There was evidence as to the amount and value of those accounts receivable; it was not wanting in definiteness; its credibility was for the trial judge. There was testimony to the effect that the amount of these book accounts was about $10,000 and that these debtors had theretofore paid promptly. The amount found to have been collectible by the defendant in the exercise of due diligence cannot be pronounced unreasonable. Damages of that nature are not so uncertain, remote and conjectural as to be beyond the range of estimate from the evidence, if found reliable. This branch of the case is governed by the principles discussed at large in earlier decisions; they need not be repeated. C.W. Hunt Co. v. Boston Elevated Railway, 199 Mass. 220, 236-238, and cases reviewed. John Hetherington Sons, Ltd. v. William Firth Co. 210 Mass. 8, 21. Neal v. Jefferson, 212 Mass. 517, 523. Hawkins v. Jamrog, 277 Mass. 540. Galvin v. Nutting-Pillman Amusement Co. 284 Mass. 314, and cases cited. Potier v. A.W. Perry, Inc. 286 Mass. 602, 606-607. Piper v. Childs, 290 Mass. 560, 563. Story Parchment Co. v. Paterson Parchment Paper Co. 282 U.S. 555, 562-566. The case is quite distinguishable from decisions like New England Iron Works Co. v. Jacot, 223 Mass. 216, 220, 221, and Lowrie v. Castle, 225 Mass. 37, 52, 53, 54.
The finding that the books of account were lost by the defendant and that the accounts receivable were uncollectible without the books has some support in the evidence and cannot be pronounced unwarranted. Loss to the plaintiff of these accounts might have been found to be the necessary result, and it cannot be held that the damages found exceeded the actual loss sustained by the plaintiff. National Non-Theatrical Motion Picture Bureau, Inc. v. Old Colony Trust Co. 270 Mass. 34, 36-37. It could not rightly have been ruled as matter of law that such damages were not the proximate result of the failure of the defendant to perform its undertaking and might not reasonably have been contemplated by the parties as consequence of breach of its obligation by the defendant. Denny v. New York Central Railroad, 13 Gray, 481, 485. Johnston v. Faxon, 172 Mass. 466. See Wallace v. Ludwig, 292 Mass. 251, 254-255.
There was error in the computation of damages. The finding was that, if the defendant had discharged its undertaking to the plaintiff, it could have collected $8,500 of the accounts receivable. Damages were assessed on the second count in the plaintiff's declaration for $7,610.35, which was the difference between $8,500 and the $889.65 actually collected and assessed as damages under the third count of the plaintiff's declaration, with interest from March 1, 1928, when demand was made for payment. Thus it appears that damages were assessed for the entire amount which, according to the finding of the trial judge, the defendant ought to have collected and paid to the plaintiff. The agreement was that the defendant should be entitled to retain seven per cent of the amount collected for its services. It is plain that, if such collection had been made, the plaintiff would have been entitled to receive from the defendant only that amount less seven per cent. The plaintiff is not entitled to receive the entire sum without the deduction. The plaintiff clearly is not damaged in the amount of this seven per cent because, in any event, he would not be entitled to receive it. That seven per cent ought to have been deducted from the $7,610.35.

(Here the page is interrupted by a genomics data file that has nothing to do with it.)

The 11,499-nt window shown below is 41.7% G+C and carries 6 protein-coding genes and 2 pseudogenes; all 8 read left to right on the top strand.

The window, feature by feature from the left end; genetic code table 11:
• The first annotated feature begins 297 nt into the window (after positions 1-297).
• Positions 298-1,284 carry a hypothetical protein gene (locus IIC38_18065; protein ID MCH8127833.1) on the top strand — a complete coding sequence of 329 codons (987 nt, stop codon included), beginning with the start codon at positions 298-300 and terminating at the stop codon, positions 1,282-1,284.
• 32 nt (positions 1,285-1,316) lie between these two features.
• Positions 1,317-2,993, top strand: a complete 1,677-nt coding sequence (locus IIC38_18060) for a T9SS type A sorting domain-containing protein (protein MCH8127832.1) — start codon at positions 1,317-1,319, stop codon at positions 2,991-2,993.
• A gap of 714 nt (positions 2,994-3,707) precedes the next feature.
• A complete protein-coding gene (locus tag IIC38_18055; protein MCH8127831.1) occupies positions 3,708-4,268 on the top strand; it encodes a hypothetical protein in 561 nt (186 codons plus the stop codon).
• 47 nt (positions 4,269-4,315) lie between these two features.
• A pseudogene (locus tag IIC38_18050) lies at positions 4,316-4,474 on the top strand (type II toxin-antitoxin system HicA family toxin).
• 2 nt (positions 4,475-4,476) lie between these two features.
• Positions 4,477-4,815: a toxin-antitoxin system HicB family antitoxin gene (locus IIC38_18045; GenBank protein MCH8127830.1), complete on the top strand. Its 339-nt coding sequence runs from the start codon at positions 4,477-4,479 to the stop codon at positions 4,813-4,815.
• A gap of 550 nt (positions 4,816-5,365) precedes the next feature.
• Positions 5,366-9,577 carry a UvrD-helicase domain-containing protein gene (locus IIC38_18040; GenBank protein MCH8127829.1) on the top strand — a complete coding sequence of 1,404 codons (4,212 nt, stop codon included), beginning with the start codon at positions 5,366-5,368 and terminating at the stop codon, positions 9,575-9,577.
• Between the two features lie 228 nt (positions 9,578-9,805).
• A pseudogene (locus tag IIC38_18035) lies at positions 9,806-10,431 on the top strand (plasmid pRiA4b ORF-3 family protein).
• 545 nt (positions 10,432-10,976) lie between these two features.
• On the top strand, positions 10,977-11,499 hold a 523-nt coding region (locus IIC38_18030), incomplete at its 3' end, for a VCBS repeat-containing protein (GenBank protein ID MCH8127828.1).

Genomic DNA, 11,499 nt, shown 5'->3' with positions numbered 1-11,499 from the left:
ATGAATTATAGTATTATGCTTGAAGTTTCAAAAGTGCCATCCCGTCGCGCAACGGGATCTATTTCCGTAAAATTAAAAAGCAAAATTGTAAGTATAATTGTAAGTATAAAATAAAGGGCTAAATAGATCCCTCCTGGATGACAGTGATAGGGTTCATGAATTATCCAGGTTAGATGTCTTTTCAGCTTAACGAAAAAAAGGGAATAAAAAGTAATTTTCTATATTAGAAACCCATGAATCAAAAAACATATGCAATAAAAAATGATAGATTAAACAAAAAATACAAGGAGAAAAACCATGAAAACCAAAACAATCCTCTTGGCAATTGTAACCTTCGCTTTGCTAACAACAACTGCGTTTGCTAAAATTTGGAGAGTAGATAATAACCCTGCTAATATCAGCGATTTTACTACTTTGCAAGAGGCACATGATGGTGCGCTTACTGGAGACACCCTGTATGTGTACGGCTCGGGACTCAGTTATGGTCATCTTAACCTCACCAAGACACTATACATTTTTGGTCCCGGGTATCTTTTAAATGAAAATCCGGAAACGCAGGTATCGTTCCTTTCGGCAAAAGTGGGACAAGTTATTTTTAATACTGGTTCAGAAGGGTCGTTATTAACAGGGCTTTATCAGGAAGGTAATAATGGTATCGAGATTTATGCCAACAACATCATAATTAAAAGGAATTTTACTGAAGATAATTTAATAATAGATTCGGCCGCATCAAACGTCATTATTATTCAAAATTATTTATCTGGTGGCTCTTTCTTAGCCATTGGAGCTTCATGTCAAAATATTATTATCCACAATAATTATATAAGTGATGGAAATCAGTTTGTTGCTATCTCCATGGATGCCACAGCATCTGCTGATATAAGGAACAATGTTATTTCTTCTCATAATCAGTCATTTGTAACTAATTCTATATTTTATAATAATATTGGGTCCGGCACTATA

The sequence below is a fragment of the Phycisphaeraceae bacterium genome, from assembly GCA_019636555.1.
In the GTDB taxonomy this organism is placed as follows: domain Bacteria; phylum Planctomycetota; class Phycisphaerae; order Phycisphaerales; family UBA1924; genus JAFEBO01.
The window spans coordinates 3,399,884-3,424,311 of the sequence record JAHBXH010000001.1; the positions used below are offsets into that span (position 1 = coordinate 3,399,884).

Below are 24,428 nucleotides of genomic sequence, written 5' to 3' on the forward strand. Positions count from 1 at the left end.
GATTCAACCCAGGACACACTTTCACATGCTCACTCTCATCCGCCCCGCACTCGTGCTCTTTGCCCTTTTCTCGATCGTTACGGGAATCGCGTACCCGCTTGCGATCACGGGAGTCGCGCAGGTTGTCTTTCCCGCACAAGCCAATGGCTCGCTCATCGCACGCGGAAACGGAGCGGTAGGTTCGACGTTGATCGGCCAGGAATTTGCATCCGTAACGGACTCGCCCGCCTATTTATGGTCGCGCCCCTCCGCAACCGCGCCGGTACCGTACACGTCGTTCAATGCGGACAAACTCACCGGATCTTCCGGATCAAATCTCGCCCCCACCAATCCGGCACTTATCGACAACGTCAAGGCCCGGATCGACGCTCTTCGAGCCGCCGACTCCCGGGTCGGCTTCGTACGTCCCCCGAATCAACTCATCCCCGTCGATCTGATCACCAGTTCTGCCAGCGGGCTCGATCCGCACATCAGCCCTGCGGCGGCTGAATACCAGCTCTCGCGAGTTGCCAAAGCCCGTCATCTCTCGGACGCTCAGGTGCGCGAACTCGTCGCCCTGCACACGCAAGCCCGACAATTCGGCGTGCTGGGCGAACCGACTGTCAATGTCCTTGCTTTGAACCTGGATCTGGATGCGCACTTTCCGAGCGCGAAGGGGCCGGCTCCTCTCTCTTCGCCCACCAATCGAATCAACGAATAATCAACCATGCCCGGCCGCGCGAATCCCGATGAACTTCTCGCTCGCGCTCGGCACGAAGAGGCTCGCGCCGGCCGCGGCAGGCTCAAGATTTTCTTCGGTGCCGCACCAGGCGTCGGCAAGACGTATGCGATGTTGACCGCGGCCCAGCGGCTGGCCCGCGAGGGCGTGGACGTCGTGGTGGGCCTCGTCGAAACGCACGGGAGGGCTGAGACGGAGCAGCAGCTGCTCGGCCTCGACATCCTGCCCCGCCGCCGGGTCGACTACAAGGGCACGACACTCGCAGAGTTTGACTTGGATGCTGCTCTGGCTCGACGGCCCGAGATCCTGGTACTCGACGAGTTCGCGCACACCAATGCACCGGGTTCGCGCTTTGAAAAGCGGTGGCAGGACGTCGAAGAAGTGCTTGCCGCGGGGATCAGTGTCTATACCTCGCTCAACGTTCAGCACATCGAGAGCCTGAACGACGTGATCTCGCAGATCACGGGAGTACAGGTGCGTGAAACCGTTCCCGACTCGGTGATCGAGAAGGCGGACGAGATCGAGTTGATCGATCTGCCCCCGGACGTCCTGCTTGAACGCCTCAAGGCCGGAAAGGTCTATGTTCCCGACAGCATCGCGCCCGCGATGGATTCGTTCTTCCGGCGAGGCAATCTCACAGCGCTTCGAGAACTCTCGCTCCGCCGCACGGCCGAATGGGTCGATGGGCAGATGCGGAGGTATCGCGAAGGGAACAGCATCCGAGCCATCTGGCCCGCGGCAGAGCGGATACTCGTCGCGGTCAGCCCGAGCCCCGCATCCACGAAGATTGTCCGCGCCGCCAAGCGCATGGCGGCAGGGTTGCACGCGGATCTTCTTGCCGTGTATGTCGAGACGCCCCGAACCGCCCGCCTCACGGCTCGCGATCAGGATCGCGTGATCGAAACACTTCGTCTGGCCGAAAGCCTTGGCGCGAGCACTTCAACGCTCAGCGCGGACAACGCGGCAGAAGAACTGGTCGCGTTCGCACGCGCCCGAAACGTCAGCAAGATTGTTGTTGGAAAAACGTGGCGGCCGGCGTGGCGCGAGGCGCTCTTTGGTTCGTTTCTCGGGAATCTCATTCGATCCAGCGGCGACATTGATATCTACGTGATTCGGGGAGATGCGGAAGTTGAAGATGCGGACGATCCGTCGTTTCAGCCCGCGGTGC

There was error in the computation of interest. It is manifest that the damages of the plaintiff for the failure of the defendant to discharge its undertaking to the plaintiff in collecting the accounts receivable were unliquidated. It was impossible for either party alone to calculate those damages from established facts. Damages were found by the trial judge only by the exercise of the judicial function in weighing evidence and making estimates. The determination of damages was much different from making a computation. Therefore, interest was allowable only from the date of the writ and not from the date of demand. Childs v. Krey, 199 Mass. 352, 358. McGrimley v. Hill, 232 Mass. 462, 464. Cochrane v. Forbes, 267 Mass. 417, 420. Royal Paper Box Co. v. Munro Church Co. 284 Mass. 446, 451. The case at bar is distinguishable from cases like Frazer v. Bigelow Carpet Co. 141 Mass. 126, and Young v. New York, New Haven Hartford Railroad, 273 Mass. 567, 572.
Although these errors require that the defendant's exceptions be sustained, they do not necessitate a new trial. The facts are all in the record. The errors of law committed by the trial judge have resulted only in errors of fact now capable of being rectified by mathematical reckoning. Those errors of fact in the light of all the findings can be corrected without a new trial. G.L. (Ter. Ed.) c. 231, § 124.
All the exceptions argued have been considered but need not be discussed at further length. The result is that the exceptions of the plaintiff are overruled and that the exceptions of the defendant are overruled, except those relating to damages under the second count of the plaintiff's declaration, which are sustained; the damages under that count are to be computed in the Superior Court by deducting seven per cent from $7,610.35 and computing interest on the balance from the date of the writ.